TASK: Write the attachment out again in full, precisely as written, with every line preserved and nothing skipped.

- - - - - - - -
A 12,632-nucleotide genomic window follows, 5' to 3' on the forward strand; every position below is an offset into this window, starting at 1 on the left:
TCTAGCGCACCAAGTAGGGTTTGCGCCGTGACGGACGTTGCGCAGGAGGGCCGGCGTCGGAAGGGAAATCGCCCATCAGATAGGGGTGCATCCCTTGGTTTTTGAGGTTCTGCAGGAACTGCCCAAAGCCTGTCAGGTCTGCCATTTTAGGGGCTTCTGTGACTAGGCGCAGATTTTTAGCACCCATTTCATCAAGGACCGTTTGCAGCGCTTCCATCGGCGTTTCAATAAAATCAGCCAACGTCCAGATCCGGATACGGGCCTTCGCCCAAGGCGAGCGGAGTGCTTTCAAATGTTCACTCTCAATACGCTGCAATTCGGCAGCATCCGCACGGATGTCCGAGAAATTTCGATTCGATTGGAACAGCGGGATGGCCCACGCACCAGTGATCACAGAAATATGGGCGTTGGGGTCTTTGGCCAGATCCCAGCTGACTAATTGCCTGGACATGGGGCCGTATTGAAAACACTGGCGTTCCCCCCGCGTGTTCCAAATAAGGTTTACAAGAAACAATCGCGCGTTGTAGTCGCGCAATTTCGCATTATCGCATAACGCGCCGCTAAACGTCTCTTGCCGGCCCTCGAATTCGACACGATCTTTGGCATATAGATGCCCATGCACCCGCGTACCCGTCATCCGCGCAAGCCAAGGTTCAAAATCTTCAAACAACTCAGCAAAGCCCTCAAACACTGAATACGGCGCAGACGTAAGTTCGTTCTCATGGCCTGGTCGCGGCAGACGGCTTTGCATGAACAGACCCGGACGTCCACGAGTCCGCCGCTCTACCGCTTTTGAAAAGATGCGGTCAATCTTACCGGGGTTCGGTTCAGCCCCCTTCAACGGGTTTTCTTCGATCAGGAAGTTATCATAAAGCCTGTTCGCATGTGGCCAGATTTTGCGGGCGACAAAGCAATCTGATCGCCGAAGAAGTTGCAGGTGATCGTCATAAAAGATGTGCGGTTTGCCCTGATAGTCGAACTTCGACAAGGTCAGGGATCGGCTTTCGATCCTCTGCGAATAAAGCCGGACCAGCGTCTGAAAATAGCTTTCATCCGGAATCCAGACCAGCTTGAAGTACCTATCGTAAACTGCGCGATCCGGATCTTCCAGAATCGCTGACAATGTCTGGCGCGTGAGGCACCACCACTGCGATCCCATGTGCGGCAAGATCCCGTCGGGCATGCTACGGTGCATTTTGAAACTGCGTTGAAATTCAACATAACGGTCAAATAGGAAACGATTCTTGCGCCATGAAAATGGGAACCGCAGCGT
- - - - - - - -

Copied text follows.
A 12,632-nucleotide genomic window follows, 5' to 3' on the forward strand; every position below is an offset into this window, starting at 1 on the left:
TCTAGCGCACCAAGTAGGGTTTGCGCCGTGACGGACGTTGCGCAGGAGGGCCGGCGTCGGAAGGGAAATCGCCCATCAGATAGGGGTGCATCCCTTGGTTTTTGAGGTTCTGCAGGAACTGCCCAAAGCCTGTCAGGTCTGCCATTTTAGGGGCTTCTGTGACTAGGCGCAGATTTTTAGCACCCATTTCATCAAGGACCGTTTGCAGCGCTTCCATCGGCGTTTCAATAAAATCAGCCAACGTCCAGATCCGGATACGGGCCTTCGCCCAAGGCGAGCGGAGTGCTTTCAAATGTTCACTCTCAATACGCTGCAATTCGGCAGCATCCGCACGGATGTCCGAGAAATTTCGATTCGATTGGAACAGCGGGATGGCCCACGCACCAGTGATCACAGAAATATGGGCGTTGGGGTCTTTGGCCAGATCCCAGCTGACTAATTGCCTGGACATGGGGCCGTATTGAAAACACTGGCGTTCCCCCCGCGTGTTCCAAATAAGGTTTACAAGAAACAATCGCGCGTTGTAGTCGCGCAATTTCGCATTATCGCATAACGCGCCGCTAAACGTCTCTTGCCGGCCCTCGAATTCGACACGATCTTTGGCATATAGATGCCCATGCACCCGCGTACCCGTCATCCGCGCAAGCCAAGGTTCAAAATCTTCAAACAACTCAGCAAAGCCCTCAAACACTGAATACGGCGCAGACGTAAGTTCGTTCTCATGGCCTGGTCGCGGCAGACGGCTTTGCATGAACAGACCCGGACGTCCACGAGTCCGCCGCTCTACCGCTTTTGAAAAGATGCGGTCAATCTTACCGGGGTTCGGTTCAGCCCCCTTCAACGGGTTTTCTTCGATCAGGAAGTTATCATAAAGCCTGTTCGCATGTGGCCAGATTTTGCGGGCGACAAAGCAATCTGATCGCCGAAGAAGTTGCAGGTGATCGTCATAAAAGATGTGCGGTTTGCCCTGATAGTCGAACTTCGACAAGGTCAGGGATCGGCTTTCGATCCTCTGCGAATAAAGCCGGACCAGCGTCTGAAAATAGCTTTCATCCGGAATCCAGACCAGCTTGAAGTACCTATCGTAAACTGCGCGATCCGGATCTTCCAGAATCGCTGACAATGTCTGGCGCGTGAGGCACCACCACTGCGATCCCATGTGCGGCAAGATCCCGTCGGGCATGCTACGGTGCATTTTGAAACTGCGTTGAAATTCAACATAACGGTCAAATAGGAAACGATTCTTGCGCCATGAAAATGGGAACCGCAGCGT